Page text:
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Harland & Wolff announces contract for nearly £10m

Good news for aerospace firms also emerged on day of H&W London barges contract


The Harland and Wolff cranes in east Belfast

The Harland and Wolff cranes in east Belfast

The Harland and Wolff cranes in east Belfast

Shipyard Harland & Wolff in Belfast has won a contract of nearly £10m to build barges for a London customer.

The announcement came as two aerospace firms which suffered heavy losses following the pandemic also announced good news.

Harland & Wolff will fabricate 12 barges in its second contract with Riverside Energy Park, which is part of the Cory Group of businesses.

H&W last month announced it had won a deal to fabricate 11 barges for Cory Group. The latest contract means it will fabricate 23 in total.

The barges will be used to transport waste on the River Thames, and is subject to Cory finalising its finances for the Riverside 2 development, which will include a new energy from waste (EFW) facility. The fabrication will take place at H&W in east Belfast.

The £9.6m deal is the latest coup for H&W, which last week announced a £55m contract to regenerate a former Royal Navy mine-hunting vessel. Work on that vessel will be carried out by H&W at its Devon shipyard, Appledore.

H&W said it expected to receive payment for its work on the barges next year, boosting projected revenues for the year at £40m.

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The contract wins follow InfraStrata plc’s dramatic rescue of H&W from administration three years ago. Infrastrata was subsequently renamed H&W.

Group chief executive John Wood said: “We are pleased that Cory has once again chosen Harland & Wolff to fabricate these new barges. Fabrication facilities require a constant stream of work in order to create economies of scale and derive operational efficiencies.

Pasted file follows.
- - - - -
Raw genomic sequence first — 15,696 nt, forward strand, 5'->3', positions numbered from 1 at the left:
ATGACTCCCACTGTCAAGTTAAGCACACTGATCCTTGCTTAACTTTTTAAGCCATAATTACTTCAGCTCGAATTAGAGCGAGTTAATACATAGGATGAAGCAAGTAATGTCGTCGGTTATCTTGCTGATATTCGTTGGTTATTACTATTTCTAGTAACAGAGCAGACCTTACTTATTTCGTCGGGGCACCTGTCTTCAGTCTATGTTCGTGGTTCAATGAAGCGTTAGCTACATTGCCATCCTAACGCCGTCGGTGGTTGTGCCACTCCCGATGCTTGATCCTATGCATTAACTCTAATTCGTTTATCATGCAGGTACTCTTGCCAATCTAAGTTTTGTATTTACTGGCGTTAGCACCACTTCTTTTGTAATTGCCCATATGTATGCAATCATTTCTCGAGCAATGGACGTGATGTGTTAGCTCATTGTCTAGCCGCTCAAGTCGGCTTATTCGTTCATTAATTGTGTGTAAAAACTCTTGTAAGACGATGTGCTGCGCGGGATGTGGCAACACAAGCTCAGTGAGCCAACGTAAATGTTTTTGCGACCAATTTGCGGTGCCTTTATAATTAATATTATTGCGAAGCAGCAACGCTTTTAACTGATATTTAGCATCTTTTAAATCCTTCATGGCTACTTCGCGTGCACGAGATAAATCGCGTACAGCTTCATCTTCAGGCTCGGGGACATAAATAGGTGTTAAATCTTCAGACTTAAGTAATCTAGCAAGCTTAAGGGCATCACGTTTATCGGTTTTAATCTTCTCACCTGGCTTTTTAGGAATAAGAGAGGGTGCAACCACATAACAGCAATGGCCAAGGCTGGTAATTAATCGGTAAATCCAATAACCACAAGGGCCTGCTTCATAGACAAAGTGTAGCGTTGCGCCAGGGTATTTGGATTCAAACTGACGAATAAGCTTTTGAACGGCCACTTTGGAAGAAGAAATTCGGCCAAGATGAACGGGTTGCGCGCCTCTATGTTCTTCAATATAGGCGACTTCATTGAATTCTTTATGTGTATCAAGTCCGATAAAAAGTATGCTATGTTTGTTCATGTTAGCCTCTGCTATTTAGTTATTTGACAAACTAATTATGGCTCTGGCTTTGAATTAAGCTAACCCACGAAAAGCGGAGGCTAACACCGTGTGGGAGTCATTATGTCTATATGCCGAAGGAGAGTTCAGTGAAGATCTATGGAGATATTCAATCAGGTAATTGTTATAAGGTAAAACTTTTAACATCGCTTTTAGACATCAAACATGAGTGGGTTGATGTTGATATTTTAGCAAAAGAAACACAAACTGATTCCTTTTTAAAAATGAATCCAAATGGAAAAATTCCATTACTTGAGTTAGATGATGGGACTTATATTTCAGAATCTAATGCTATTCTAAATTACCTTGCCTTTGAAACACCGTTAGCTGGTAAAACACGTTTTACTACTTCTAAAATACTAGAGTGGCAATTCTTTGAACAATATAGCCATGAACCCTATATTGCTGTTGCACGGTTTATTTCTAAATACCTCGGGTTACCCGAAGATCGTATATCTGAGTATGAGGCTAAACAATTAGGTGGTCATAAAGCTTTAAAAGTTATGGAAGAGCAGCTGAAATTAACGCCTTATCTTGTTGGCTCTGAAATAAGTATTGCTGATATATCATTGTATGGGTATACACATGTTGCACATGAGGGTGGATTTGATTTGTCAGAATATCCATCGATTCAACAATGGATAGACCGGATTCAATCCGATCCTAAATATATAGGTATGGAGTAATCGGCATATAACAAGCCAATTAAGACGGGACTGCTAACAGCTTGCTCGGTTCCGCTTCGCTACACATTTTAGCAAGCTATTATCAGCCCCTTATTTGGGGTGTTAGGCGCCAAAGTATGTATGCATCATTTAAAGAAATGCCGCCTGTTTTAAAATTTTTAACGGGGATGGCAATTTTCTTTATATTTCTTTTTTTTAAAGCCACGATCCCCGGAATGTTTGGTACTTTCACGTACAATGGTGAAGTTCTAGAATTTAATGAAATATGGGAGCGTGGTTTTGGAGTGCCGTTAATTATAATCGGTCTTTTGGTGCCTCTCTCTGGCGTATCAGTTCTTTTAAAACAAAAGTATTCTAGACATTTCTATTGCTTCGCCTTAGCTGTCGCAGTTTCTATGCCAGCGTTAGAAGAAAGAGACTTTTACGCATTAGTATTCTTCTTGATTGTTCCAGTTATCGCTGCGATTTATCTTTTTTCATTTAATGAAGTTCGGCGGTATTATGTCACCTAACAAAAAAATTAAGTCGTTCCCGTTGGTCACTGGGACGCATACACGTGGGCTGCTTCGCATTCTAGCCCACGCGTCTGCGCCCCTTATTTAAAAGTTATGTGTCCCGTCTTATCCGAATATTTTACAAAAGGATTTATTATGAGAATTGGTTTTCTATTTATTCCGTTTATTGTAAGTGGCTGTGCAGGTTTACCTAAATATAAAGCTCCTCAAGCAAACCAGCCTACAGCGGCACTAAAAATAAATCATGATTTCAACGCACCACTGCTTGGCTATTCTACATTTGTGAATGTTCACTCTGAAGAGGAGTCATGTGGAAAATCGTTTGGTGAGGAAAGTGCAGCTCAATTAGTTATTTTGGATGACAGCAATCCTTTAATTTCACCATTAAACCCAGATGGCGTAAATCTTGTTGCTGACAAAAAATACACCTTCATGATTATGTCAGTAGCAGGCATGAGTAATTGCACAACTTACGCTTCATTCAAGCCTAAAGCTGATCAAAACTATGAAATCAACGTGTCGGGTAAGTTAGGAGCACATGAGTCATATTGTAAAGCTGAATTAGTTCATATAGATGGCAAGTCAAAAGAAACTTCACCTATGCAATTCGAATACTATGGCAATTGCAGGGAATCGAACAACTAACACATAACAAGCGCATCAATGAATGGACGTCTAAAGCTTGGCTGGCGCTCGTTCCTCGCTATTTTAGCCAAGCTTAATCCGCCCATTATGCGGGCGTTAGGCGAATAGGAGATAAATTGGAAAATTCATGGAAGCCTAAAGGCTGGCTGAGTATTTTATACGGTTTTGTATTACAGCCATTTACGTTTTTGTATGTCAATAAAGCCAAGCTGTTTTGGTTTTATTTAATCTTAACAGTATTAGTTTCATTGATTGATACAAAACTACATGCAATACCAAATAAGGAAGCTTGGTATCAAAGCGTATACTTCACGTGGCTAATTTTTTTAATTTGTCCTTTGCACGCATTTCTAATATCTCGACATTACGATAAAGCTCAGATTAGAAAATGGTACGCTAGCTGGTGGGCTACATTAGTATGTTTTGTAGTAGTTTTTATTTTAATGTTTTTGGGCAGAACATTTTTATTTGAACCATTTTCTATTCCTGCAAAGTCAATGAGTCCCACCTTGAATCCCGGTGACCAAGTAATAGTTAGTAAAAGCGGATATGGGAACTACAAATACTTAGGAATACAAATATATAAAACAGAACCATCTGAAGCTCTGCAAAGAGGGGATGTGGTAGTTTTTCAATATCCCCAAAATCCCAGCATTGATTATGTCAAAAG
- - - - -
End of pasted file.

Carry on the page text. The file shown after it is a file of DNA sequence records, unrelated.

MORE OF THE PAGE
"We have set up a semi-automated production line for the first Cory contract and with the award of the second contract, we will be able to drive through further efficiencies in the fabrication process.”

DUP East Belfast MP Gavin Robinson welcomed the contract, saying: “This is another step forward for the Harland and Wolff plant. Cory have agreed a further contract worth £9.5m with H&W Belfast.

"Work is due to commence on the initial contract signed in June 2022, which will oversee the fabrication of 23 barges which will be used to transport recyclable and non-recyclable waste on the River Thames.

“It follows on from the recent award of a £55m defence contract to regenerate an ex-Navy mine-hunter and the recent cruise liner contract from Cunard & P&O.

"This is a sign of confidence in the H&W's ability to fulfil these contracts and is continued positive news for the Belfast-based workforce.”

There was more good news for another east Belfast manufacturer, Spirit AeroSystems, airline Delta Air Lines confirmed an order for A220 aircraft, the wings of which are made in Belfast. Around 3,000 people are employed at Spirit in Belfast, a US company which took the business over from Bombardier.

The US carrier has firmed up orders for 12 A220-300 aircraft, bringing Delta’s total firm order for A220s to 107 aircraft - 45 A220-100s and 62 A220-300s.

Mahendra Nair of Delta said: “The A220-300 is economical, efficient and delivers superior performance.

"These additional aircraft in the A220 family are an excellent investment for our customers and employees and will be fundamental as we work toward a more sustainable future for air travel.”

Christian Scherer, Airbus chief commercial officer and head of Airbus International, said the order demonstrated how happy Delta was with the A220.

"On top of that, the versatility of this aircraft with the long range and short airfield performance makes it a real winner for our customers.”

Portadown aeroplane seat company Thompson Aero Seating has marked the successful launch of its new business class VantageXL Suite seat as part of the interior of Virgin Atlantic’s new A330-900 aircraft.

The seat is described as a “generous personal living space” which gave passengers “the ultimate in comfort and privacy, with fully enclosed suite doors and a privacy divider”.

Thompson Aero Seating had been badly hit by the downturn in aviation which resulted from the Covid-19 pandemic. Last year it announced it would be making 180 redundancies, which followed the loss of up to 500 jobs in 2020.

Both Spirit AeroSystems and Thompson Aero suffered significant financial losses following the pandemic. Thompson Aero was hit with a £57m loss while Spirit AeroSystems suffered a $0.5bn loss.